Separating age from arthritis
As a person who feels very strongly about clarifying the distinction between osteoarthritis and rheumatoid arthritis I have discovered something that makes that quest even more of a challenge at times. I am finding that as I age it can be difficult to separate osteoarthritis from Rheumatoid arthritis in terms of symptoms.
Recently, in the midst of a flare due to that wonderful gap time between stopping a medication that has failed and the new one becoming (hopefully) effective, I had a routine visit with my rheumatologist. He indicated after examining my knee that the symptoms I was feeling (pain, stiffness, etc.) may well be due to osteoarthritis or a combination of RA and osteo. It really made me do a double take. I had always so neatly separated the two knowing that the root cause is entirely different. Now as I am aging and beginning to experience osteoarthritis I have to reconcile that despite the differences there are also similarities beyond the simple fact that at the root they both involve our joints.
The differences still remain. Put simply, osteoarthritis is primarily a “wear and tear” of the joints with no systemic complications while RA is autoimmune in nature with episodes or “flares” that are accompanied by systemic symptoms and long term effects with not only joints but other organs and functions as well. RA is incurable, progressive and inflammatory.
All of that said, I had not stopped to consider that at some point both would be a part of my life! Osteoarthritis often progresses as we age since it is a result of the use (or misuse) of our joints and the repetitive workload they endure for decades and decades. So now I have to discuss how to treat osteoarthritis as well as RA. Fun times. My Rheumatologist was encouraging in this area. He indicated that anti-inflammatories are useful for both as is mild and consistent exercise, heat/cold therapy and potentially joint replacement should the need arise. Even my maintenance use of Medrol (corticosteroid) as much as I hate it, can be helpful with osteoarthritis as can corticosteroid injections into the joint.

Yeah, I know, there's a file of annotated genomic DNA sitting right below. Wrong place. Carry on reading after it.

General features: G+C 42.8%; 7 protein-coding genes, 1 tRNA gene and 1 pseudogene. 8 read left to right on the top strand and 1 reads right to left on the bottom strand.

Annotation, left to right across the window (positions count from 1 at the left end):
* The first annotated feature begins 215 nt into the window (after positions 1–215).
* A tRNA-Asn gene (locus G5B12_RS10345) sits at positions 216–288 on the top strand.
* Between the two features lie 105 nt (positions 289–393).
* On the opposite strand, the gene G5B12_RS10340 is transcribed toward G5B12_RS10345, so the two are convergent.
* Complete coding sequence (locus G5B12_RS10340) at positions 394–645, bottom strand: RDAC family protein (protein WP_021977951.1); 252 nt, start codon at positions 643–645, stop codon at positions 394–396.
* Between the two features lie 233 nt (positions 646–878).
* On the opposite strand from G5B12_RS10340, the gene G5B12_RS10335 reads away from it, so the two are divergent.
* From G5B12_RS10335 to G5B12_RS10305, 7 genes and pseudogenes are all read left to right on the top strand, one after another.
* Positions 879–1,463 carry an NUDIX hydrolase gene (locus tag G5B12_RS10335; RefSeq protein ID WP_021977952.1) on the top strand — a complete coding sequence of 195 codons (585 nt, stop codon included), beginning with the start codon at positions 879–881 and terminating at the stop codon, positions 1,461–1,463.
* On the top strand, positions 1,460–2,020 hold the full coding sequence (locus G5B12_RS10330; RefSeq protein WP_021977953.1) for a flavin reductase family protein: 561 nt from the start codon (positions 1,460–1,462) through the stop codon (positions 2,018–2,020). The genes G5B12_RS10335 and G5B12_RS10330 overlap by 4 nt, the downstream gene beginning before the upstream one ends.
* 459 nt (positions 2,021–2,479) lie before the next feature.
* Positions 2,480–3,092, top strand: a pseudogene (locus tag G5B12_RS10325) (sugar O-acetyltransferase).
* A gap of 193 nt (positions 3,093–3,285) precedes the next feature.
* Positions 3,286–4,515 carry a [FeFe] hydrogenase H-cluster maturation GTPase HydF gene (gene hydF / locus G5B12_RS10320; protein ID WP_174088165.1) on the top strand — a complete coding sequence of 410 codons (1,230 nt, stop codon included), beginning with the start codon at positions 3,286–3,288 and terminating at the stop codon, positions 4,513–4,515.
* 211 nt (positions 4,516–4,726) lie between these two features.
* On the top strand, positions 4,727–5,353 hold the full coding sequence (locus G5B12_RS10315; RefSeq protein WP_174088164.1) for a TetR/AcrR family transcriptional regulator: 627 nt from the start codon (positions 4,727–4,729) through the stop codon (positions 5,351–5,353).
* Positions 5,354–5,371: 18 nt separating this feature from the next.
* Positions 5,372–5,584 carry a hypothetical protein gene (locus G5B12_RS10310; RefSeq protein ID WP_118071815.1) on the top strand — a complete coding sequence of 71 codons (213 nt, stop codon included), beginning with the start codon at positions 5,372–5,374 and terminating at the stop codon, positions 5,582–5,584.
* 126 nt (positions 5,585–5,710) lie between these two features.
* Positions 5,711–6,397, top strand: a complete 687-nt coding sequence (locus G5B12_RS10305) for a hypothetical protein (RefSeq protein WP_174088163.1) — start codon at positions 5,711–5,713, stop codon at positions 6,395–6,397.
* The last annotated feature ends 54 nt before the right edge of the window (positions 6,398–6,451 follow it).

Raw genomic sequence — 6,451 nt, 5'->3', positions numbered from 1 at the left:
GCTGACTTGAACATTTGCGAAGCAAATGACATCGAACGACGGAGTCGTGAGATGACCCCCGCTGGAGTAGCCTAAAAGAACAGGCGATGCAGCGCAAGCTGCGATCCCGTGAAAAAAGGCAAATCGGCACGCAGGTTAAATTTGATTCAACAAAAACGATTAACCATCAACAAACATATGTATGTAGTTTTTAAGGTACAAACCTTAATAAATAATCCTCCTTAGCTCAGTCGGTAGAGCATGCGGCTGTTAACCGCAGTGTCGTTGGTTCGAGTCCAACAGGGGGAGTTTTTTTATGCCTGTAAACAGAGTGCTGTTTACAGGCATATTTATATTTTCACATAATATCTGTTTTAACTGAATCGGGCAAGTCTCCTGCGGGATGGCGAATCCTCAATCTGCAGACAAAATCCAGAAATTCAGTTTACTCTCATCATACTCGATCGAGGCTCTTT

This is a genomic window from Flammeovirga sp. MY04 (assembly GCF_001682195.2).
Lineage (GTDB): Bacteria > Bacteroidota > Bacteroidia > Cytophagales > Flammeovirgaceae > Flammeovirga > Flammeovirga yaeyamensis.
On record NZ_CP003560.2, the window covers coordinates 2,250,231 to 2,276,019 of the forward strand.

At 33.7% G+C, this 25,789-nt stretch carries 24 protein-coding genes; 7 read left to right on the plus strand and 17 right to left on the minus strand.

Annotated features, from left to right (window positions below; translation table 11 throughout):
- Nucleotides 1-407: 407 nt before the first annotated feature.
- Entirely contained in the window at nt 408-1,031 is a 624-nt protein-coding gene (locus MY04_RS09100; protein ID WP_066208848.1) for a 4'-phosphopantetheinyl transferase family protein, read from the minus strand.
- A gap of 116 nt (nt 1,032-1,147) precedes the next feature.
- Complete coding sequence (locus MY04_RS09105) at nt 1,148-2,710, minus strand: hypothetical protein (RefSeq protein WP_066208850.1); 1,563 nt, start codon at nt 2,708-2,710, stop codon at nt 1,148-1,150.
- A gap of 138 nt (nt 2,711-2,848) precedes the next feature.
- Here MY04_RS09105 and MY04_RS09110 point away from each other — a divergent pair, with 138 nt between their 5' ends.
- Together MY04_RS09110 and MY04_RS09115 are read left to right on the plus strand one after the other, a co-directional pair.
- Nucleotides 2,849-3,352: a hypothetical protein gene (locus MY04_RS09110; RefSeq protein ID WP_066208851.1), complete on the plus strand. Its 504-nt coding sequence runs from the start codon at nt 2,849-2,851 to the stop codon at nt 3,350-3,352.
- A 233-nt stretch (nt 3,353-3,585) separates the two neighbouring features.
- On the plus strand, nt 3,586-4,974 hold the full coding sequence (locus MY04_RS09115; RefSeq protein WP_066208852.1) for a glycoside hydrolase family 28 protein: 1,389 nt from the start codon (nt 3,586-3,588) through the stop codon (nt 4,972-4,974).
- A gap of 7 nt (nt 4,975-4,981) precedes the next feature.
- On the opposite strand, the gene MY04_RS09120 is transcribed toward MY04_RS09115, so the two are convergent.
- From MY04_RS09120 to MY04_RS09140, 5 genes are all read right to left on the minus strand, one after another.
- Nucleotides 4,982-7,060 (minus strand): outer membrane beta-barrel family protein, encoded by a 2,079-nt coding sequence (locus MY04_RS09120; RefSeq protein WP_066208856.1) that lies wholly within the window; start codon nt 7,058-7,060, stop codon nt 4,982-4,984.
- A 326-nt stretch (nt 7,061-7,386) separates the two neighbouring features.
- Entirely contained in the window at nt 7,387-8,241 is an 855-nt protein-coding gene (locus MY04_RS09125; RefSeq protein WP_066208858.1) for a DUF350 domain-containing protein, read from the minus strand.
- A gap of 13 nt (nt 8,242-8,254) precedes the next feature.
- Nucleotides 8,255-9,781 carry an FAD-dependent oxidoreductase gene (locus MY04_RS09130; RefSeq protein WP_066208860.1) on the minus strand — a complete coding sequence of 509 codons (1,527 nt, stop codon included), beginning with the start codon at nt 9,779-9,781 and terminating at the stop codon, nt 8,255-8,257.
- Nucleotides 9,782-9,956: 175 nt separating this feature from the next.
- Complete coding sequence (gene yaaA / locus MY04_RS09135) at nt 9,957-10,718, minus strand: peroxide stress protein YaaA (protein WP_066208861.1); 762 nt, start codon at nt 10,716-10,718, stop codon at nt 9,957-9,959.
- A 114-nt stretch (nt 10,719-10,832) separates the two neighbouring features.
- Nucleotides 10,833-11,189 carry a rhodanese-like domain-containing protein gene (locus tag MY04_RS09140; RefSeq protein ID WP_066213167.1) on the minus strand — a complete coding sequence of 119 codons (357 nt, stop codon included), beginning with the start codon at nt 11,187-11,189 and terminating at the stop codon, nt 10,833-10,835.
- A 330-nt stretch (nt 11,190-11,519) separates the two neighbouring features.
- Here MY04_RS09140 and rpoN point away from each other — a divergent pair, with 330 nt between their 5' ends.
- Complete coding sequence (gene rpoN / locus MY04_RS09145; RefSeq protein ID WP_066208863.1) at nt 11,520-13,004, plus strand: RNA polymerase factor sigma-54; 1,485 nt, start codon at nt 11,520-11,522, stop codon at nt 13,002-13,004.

Believe it or not the use of similar treatment protocols was welcome news. The thought of dealing with yet an entirely new disease with separate and potentially demanding protocols was not something I relished. All too often those of us with RA are slammed with news of yet another cohabitating condition that we have to address.
I recall when I discovered that I had reflux from years of using RA medications. I was introduced to a whole new slew of protocols and medications including starting on proton pump inhibitors, raising my bed 4 inches, avoiding a long list of foods, etc. It was startling to say the least to realize that I had another demanding condition to contend with. Lucky for me (not sure lucky is the right word) I developed an esophageal hiatal hernia that eventually required some drastic surgery and the surgeon was able to permanently correct the reflux issue so I no longer have to deal with that condition. Being able to stop taking a medication was fantastic. Without getting too technical, I was also able to stop taking a blood pressure medication I was on to regulate heart rhythm. It turns out because my stomach had migrated completely into my chest cavity it was under my heart and disrupting the heart rhythm. So when that was corrected we were able to stop THAT medication as well. A true miracle for sure. It has been a little over a year now and I still have to pinch myself sometimes to remember that there is a silver lining at times as we make our way through our chronic disease management.
So the fact that I am now “of the age” when osteoarthritis is entering my life I will recall and embrace the fact that it may not be so much different from a day to day management perspective than the RA. Although quite different in all the ways we are familiar with, similarities may serve us well in our journey of RA management.